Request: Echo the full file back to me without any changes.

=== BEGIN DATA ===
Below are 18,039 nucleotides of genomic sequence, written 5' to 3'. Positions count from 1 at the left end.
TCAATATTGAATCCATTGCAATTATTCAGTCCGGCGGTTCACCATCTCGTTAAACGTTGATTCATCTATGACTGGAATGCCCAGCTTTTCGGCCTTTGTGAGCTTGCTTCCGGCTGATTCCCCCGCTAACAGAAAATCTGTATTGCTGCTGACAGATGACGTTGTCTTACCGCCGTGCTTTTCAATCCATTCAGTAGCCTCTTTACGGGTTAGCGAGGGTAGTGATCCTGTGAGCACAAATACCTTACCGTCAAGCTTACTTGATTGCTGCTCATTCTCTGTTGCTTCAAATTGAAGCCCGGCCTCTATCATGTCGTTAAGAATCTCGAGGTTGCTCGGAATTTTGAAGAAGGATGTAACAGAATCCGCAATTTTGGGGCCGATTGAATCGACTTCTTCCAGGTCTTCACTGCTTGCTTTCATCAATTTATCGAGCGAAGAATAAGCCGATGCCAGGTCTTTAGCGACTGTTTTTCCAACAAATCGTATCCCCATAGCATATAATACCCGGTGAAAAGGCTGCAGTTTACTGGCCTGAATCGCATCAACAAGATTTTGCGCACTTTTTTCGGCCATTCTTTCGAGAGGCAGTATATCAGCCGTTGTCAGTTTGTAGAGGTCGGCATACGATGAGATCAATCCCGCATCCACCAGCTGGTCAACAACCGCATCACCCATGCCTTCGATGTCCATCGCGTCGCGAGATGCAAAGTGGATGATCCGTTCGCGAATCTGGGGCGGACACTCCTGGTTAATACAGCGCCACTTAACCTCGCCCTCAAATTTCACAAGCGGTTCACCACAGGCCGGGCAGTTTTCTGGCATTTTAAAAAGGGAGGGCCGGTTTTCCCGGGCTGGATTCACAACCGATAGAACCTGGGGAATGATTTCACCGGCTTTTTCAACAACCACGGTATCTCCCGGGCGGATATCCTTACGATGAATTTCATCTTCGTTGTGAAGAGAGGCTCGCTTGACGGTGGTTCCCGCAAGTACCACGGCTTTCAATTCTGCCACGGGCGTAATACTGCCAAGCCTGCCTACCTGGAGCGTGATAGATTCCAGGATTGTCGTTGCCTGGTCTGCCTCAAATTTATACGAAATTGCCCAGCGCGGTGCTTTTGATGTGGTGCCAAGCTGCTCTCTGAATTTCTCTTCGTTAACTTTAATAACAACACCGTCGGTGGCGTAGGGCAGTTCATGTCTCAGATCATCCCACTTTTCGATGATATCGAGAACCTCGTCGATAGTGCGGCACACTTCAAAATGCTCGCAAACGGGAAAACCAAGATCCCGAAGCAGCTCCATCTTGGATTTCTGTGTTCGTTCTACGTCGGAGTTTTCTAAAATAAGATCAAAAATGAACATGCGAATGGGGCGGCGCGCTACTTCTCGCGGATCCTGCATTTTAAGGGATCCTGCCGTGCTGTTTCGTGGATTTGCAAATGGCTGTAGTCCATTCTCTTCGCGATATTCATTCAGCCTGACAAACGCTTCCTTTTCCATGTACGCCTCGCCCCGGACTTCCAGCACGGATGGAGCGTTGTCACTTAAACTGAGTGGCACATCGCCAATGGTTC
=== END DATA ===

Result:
Below are 18,039 nucleotides of genomic sequence, written 5' to 3'. Positions count from 1 at the left end.
TCAATATTGAATCCATTGCAATTATTCAGTCCGGCGGTTCACCATCTCGTTAAACGTTGATTCATCTATGACTGGAATGCCCAGCTTTTCGGCCTTTGTGAGCTTGCTTCCGGCTGATTCCCCCGCTAACAGAAAATCTGTATTGCTGCTGACAGATGACGTTGTCTTACCGCCGTGCTTTTCAATCCATTCAGTAGCCTCTTTACGGGTTAGCGAGGGTAGTGATCCTGTGAGCACAAATACCTTACCGTCAAGCTTACTTGATTGCTGCTCATTCTCTGTTGCTTCAAATTGAAGCCCGGCCTCTATCATGTCGTTAAGAATCTCGAGGTTGCTCGGAATTTTGAAGAAGGATGTAACAGAATCCGCAATTTTGGGGCCGATTGAATCGACTTCTTCCAGGTCTTCACTGCTTGCTTTCATCAATTTATCGAGCGAAGAATAAGCCGATGCCAGGTCTTTAGCGACTGTTTTTCCAACAAATCGTATCCCCATAGCATATAATACCCGGTGAAAAGGCTGCAGTTTACTGGCCTGAATCGCATCAACAAGATTTTGCGCACTTTTTTCGGCCATTCTTTCGAGAGGCAGTATATCAGCCGTTGTCAGTTTGTAGAGGTCGGCATACGATGAGATCAATCCCGCATCCACCAGCTGGTCAACAACCGCATCACCCATGCCTTCGATGTCCATCGCGTCGCGAGATGCAAAGTGGATGATCCGTTCGCGAATCTGGGGCGGACACTCCTGGTTAATACAGCGCCACTTAACCTCGCCCTCAAATTTCACAAGCGGTTCACCACAGGCCGGGCAGTTTTCTGGCATTTTAAAAAGGGAGGGCCGGTTTTCCCGGGCTGGATTCACAACCGATAGAACCTGGGGAATGATTTCACCGGCTTTTTCAACAACCACGGTATCTCCCGGGCGGATATCCTTACGATGAATTTCATCTTCGTTGTGAAGAGAGGCTCGCTTGACGGTGGTTCCCGCAAGTACCACGGCTTTCAATTCTGCCACGGGCGTAATACTGCCAAGCCTGCCTACCTGGAGCGTGATAGATTCCAGGATTGTCGTTGCCTGGTCTGCCTCAAATTTATACGAAATTGCCCAGCGCGGTGCTTTTGATGTGGTGCCAAGCTGCTCTCTGAATTTCTCTTCGTTAACTTTAATAACAACACCGTCGGTGGCGTAGGGCAGTTCATGTCTCAGATCATCCCACTTTTCGATGATATCGAGAACCTCGTCGATAGTGCGGCACACTTCAAAATGCTCGCAAACGGGAAAACCAAGATCCCGAAGCAGCTCCATCTTGGATTTCTGTGTTCGTTCTACGTCGGAGTTTTCTAAAATAAGATCAAAAATGAACATGCGAATGGGGCGGCGCGCTACTTCTCGCGGATCCTGCATTTTAAGGGATCCTGCCGTGCTGTTTCGTGGATTTGCAAATGGCTGTAGTCCATTCTCTTCGCGATATTCATTCAGCCTGACAAACGCTTCCTTTTCCATGTACGCCTCGCCCCGGACTTCCAGCACGGATGGAGCGTTGTCACTTAAACTGAGTGGCACATCGCCAATGGTTC